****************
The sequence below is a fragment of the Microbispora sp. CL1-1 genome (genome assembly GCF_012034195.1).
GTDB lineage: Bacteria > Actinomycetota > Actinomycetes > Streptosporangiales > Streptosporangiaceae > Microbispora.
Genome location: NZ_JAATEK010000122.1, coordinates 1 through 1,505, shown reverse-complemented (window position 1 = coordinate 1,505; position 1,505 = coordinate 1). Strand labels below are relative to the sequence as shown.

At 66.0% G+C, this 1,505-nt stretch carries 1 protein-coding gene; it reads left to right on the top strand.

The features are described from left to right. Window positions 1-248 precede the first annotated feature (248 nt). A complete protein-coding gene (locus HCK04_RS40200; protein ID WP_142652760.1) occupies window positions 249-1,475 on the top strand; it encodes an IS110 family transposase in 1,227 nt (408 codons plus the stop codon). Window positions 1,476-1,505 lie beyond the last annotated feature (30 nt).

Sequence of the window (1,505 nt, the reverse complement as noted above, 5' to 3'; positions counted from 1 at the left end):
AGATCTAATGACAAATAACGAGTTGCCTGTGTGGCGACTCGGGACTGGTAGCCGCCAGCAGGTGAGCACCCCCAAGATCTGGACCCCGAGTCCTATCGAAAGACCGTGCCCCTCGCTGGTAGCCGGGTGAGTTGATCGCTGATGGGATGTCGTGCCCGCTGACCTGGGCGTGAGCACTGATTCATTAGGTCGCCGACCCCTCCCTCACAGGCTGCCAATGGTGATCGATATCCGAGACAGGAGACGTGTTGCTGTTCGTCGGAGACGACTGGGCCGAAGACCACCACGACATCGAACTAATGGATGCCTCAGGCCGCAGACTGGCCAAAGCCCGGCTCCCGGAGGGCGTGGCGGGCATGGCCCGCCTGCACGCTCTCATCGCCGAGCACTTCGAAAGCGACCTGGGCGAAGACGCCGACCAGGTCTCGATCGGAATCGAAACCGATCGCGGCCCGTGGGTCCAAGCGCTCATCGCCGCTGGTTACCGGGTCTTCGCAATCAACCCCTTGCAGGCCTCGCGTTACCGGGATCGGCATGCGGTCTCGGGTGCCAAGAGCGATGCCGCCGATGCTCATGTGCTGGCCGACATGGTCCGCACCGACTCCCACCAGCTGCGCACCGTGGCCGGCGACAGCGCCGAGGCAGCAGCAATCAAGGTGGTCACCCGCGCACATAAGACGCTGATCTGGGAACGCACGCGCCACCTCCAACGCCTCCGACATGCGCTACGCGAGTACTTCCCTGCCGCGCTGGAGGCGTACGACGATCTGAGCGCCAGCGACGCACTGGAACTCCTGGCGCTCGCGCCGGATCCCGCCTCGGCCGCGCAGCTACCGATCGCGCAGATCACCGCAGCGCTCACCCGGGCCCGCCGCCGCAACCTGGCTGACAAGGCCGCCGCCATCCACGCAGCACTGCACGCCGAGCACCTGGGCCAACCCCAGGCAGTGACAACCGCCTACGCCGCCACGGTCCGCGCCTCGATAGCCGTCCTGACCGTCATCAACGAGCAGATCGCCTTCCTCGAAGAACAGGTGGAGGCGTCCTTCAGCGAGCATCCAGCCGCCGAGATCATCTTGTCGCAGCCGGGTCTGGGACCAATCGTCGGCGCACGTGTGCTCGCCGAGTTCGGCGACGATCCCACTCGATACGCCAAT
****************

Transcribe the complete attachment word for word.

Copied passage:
The sequence below is a fragment of the Microbispora sp. CL1-1 genome (genome assembly GCF_012034195.1).
GTDB lineage: Bacteria > Actinomycetota > Actinomycetes > Streptosporangiales > Streptosporangiaceae > Microbispora.
Genome location: NZ_JAATEK010000122.1, coordinates 1 through 1,505, shown reverse-complemented (window position 1 = coordinate 1,505; position 1,505 = coordinate 1). Strand labels below are relative to the sequence as shown.

At 66.0% G+C, this 1,505-nt stretch carries 1 protein-coding gene; it reads left to right on the top strand.

The features are described from left to right. Window positions 1-248 precede the first annotated feature (248 nt). A complete protein-coding gene (locus HCK04_RS40200; protein ID WP_142652760.1) occupies window positions 249-1,475 on the top strand; it encodes an IS110 family transposase in 1,227 nt (408 codons plus the stop codon). Window positions 1,476-1,505 lie beyond the last annotated feature (30 nt).

Sequence of the window (1,505 nt, the reverse complement as noted above, 5' to 3'; positions counted from 1 at the left end):
AGATCTAATGACAAATAACGAGTTGCCTGTGTGGCGACTCGGGACTGGTAGCCGCCAGCAGGTGAGCACCCCCAAGATCTGGACCCCGAGTCCTATCGAAAGACCGTGCCCCTCGCTGGTAGCCGGGTGAGTTGATCGCTGATGGGATGTCGTGCCCGCTGACCTGGGCGTGAGCACTGATTCATTAGGTCGCCGACCCCTCCCTCACAGGCTGCCAATGGTGATCGATATCCGAGACAGGAGACGTGTTGCTGTTCGTCGGAGACGACTGGGCCGAAGACCACCACGACATCGAACTAATGGATGCCTCAGGCCGCAGACTGGCCAAAGCCCGGCTCCCGGAGGGCGTGGCGGGCATGGCCCGCCTGCACGCTCTCATCGCCGAGCACTTCGAAAGCGACCTGGGCGAAGACGCCGACCAGGTCTCGATCGGAATCGAAACCGATCGCGGCCCGTGGGTCCAAGCGCTCATCGCCGCTGGTTACCGGGTCTTCGCAATCAACCCCTTGCAGGCCTCGCGTTACCGGGATCGGCATGCGGTCTCGGGTGCCAAGAGCGATGCCGCCGATGCTCATGTGCTGGCCGACATGGTCCGCACCGACTCCCACCAGCTGCGCACCGTGGCCGGCGACAGCGCCGAGGCAGCAGCAATCAAGGTGGTCACCCGCGCACATAAGACGCTGATCTGGGAACGCACGCGCCACCTCCAACGCCTCCGACATGCGCTACGCGAGTACTTCCCTGCCGCGCTGGAGGCGTACGACGATCTGAGCGCCAGCGACGCACTGGAACTCCTGGCGCTCGCGCCGGATCCCGCCTCGGCCGCGCAGCTACCGATCGCGCAGATCACCGCAGCGCTCACCCGGGCCCGCCGCCGCAACCTGGCTGACAAGGCCGCCGCCATCCACGCAGCACTGCACGCCGAGCACCTGGGCCAACCCCAGGCAGTGACAACCGCCTACGCCGCCACGGTCCGCGCCTCGATAGCCGTCCTGACCGTCATCAACGAGCAGATCGCCTTCCTCGAAGAACAGGTGGAGGCGTCCTTCAGCGAGCATCCAGCCGCCGAGATCATCTTGTCGCAGCCGGGTCTGGGACCAATCGTCGGCGCACGTGTGCTCGCCGAGTTCGGCGACGATCCCACTCGATACGCCAAT